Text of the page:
Since a single edge often leaves a trace on several curvelet levels, and since we may be interested in edges of varying width, it makes sense to include several levels of curvelets in the analysis, and indeed the results often improve when including several levels, as we did in the tube formation example.

When extracting the directional field, we pick the direction with the maximal curvelet coefficient as in (2), using its magnitude as the magnitude of the directional field, since this gives us a measure of the strength of the edge in that particular direction without influence from edges in other directions. It is often a good idea to perform a running average over three or more neighboring directions before picking the maximum, since an edge may have a direction which is not perfectly aligned with a single predefined curvelet direction, in which case it influences the curvelet coefficients for several directions and these should be added to include the entire effect of the edge. By computing the sum over all directions as in (3), we can also detect areas where there are many weaker edges meeting, and by distinguishing these areas from those found by picking the maximum, we can distinguish between isotropic and highly anisotropic areas of the image, as in figure 5, bottom right.

The plots in figure 4 suggest that the curvelet-based edge detection works well when the edges are similar in shape to the curvelet cross section. This is for example the case when the edges we are looking for are double membranes which show up in the image as two parallel dark lines, but also in the second example of the light microscopy image in figure 5, where the tubes have a profile with a bright section in the middle surrounded by darker areas. Our curvelet-based edge detection scheme is not limited to these examples, but is also capable of detecting step edges between bright and dark areas. For these applications, however, the standard edge detection algorithms are faster and more accurate since they work on the single pixel level and are designed for this purpose.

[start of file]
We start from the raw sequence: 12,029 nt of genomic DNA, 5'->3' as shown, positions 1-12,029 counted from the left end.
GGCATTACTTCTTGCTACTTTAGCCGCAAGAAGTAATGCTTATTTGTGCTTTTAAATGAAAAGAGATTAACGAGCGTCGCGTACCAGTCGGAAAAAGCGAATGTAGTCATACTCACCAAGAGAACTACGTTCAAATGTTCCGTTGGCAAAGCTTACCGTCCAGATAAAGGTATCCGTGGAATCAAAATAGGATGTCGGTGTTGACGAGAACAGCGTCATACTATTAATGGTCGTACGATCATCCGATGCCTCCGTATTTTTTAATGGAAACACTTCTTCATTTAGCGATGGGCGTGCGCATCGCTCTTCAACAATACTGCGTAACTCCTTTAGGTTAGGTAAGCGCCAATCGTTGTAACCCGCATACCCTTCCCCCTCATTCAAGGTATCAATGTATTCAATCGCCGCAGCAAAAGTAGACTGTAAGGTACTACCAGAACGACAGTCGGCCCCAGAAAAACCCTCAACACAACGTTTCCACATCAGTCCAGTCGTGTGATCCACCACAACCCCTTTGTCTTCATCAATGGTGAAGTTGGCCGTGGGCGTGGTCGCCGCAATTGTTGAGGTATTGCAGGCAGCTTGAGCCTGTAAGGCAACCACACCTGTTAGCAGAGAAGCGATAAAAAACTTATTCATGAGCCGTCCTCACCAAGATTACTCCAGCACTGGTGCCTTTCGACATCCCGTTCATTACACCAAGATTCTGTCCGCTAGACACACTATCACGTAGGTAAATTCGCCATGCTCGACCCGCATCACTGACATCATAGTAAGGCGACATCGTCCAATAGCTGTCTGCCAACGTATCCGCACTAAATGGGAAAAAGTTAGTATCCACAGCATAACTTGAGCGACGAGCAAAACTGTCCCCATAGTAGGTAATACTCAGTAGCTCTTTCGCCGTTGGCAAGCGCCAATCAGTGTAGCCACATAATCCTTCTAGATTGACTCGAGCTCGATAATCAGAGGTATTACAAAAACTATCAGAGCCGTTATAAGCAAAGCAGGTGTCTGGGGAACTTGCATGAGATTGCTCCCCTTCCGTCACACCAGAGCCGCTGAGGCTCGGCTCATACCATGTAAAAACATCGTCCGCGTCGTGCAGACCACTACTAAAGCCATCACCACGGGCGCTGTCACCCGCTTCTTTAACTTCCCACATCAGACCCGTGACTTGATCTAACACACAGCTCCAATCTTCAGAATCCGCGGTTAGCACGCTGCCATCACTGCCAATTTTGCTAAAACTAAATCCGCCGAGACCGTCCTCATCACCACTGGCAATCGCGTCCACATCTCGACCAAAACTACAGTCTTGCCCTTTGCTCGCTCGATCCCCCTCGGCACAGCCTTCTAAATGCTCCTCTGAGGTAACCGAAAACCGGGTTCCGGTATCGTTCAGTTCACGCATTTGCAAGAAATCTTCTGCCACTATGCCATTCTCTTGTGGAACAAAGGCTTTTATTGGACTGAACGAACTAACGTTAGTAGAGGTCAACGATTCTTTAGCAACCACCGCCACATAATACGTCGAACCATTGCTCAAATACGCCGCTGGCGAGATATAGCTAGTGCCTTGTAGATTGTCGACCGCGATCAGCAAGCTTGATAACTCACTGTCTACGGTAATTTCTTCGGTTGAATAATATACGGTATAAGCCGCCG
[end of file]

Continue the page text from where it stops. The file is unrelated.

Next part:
The comparisons to the Canny edge detector and the Gabor filter-based detector in figures 3 and 6 show that our curvelet-based scheme is better at detecting the main structures in the images. Especially for the electron microscopy image in figure 3, our scheme outperforms the other schemes and is capable of separating the vesicle membranes from the background. For the tube formation image in figure 6 the other schemes perform quite well, and the main difference is that our curvelet-based scheme gives the backbone of the network, while not immediately giving the width of the structures. If this is desired, a combination of different edge detection schemes might be an alternative. As shown in figure 7 however, our scheme is less sensitive to pixel noise than the Canny edge detector, which gives an advantage when applying the method to experimental microscopy data.

## Declarations

## Authors’ Affiliations